In Germany, any form of pressure not to reduce prices below a certain level (including the granting of advantages) is prohibited. However, the Dusseldorf Higher Regional Court has clarified that not every discussion on resale prices is prohibited. Even the termination of a supply relationship by the supplier due to the retailer's sales prices failing to meet its expectations is permissible. However, suppliers should beware: threatening a retailer with non-supply if they fail to enforce a certain price level is illegal.
In the wake of the COVID-19 pandemic, the franchise model will play an important role in economic recovery, helping individuals to take their first steps into business ownership, presenting opportunities to established operators to grow their portfolios and enabling brand owners to expand and regain or grow their market share. This podcast explores the key legal considerations for any business which is preparing to franchise.
The Federal Cartel Office (FCO) recently published its Annual Report 2019. This article highlights the topics which the FCO covered in its report, including COVID-19, cartel prosecution, merger control, the digital economy, the energy industry, trade, consumer protection and the Competition Register.
The Federal Cartel Office (FCO) is investigating whether Amazon influences pricing on the Amazon marketplace. According to the FCO, it received numerous complaints from merchants regarding Amazon's conduct. The investigation is one of a number of antitrust measures being undertaken in Germany with regard to powerful platforms (eg, Facebook and Booking.com). The German legislature has also become active and included special provisions for powerful platforms in the upcoming antitrust law.
The EU Vertical Block Exemption Regulation will expire on 31 May 2022 and the European Commission is reviewing its effectiveness to determine whether it should lapse, its duration should be prolonged or it requires revision to take account of market developments since 2010 (most notably with regard to online sales and online platforms). This article explores the process so far and examines what this review means for franchising.
The Federal Court of Justice recently decided in interim proceedings that Facebook must implement a Federal Cartel Office order of 15 February 2019 regarding the storage and processing of user data with immediate effect until the decision in the main proceedings. This decision is a milestone with respect to antitrust law limits for data collection through internet platforms for which user data is extremely important.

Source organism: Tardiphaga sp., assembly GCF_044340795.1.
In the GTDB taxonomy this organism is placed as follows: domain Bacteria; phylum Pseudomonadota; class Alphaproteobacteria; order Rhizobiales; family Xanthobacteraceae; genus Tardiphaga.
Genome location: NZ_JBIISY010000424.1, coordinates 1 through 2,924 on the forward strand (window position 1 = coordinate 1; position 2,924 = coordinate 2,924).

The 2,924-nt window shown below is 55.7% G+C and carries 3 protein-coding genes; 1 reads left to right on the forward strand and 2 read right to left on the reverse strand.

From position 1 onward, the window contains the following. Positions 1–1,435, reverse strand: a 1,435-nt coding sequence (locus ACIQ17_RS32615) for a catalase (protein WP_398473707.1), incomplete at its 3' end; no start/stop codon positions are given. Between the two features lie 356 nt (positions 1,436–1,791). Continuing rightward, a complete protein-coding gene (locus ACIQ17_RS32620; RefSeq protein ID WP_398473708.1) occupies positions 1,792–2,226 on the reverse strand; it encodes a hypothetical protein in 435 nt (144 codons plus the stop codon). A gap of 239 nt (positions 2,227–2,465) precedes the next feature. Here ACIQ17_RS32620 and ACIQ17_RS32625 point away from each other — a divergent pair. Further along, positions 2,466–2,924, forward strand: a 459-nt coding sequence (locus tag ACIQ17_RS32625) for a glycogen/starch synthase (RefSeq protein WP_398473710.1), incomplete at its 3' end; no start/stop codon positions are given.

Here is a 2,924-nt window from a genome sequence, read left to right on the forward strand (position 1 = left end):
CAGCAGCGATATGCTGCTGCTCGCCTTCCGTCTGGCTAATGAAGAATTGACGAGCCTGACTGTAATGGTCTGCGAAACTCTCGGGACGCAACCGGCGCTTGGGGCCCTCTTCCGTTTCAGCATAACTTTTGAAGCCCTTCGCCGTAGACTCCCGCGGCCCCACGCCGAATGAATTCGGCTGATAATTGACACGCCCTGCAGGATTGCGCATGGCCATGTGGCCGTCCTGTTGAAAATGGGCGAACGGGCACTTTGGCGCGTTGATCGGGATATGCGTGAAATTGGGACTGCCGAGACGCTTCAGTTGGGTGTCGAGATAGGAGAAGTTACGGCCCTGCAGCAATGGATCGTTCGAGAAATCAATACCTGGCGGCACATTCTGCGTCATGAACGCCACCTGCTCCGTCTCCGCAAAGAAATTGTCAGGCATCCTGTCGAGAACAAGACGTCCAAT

The IP Enterprise Court recently considered the impact of the EU Trade Secrets Directive on the law of breach of confidence – in particular, in the context of ex-employees who sought to franchise their services. The case confirms the limited impact of the directive on the pre-existing law on breach of confidence. However, it also indicates that the directive can be useful in helping to tease out the distinctions between confidential and non-confidential information.
In response to the COVID-19 crisis, the government has stated that new tools will be added to the UK insolvency framework, including a moratorium for companies to give them "breathing space from creditors enforcing their debts while they seek a rescue or restructure". The government is also expected to introduce a moratorium provision, introduce an exclusion of ipso facto clauses and suspend temporarily wrongful trading provisions. This article considers what the changes would mean for franchisors.
The antitrust authorities have signalled their approval for cooperation between competitors during the ongoing COVID-19 crisis. President of the Federal Cartel Office Andreas Mundt and EU Commissioner Margrethe Vestager emphasise that the authorities are open to direct communication. According to Mundt, even after the crisis, cooperation might be necessary to overcome economic difficulties.
In the wake of the economic turmoil caused by the COVID-19 crisis, a number of high-profile brands in the leisure and hospitality sectors have entered or will soon enter into formal insolvency processes. Although failure rates among franchises are typically lower than among non-franchised businesses, franchising will not be immune to this trend. It is therefore important that franchisors and suppliers ensure that they have the contractual rights to act quickly and effectively if the need arises.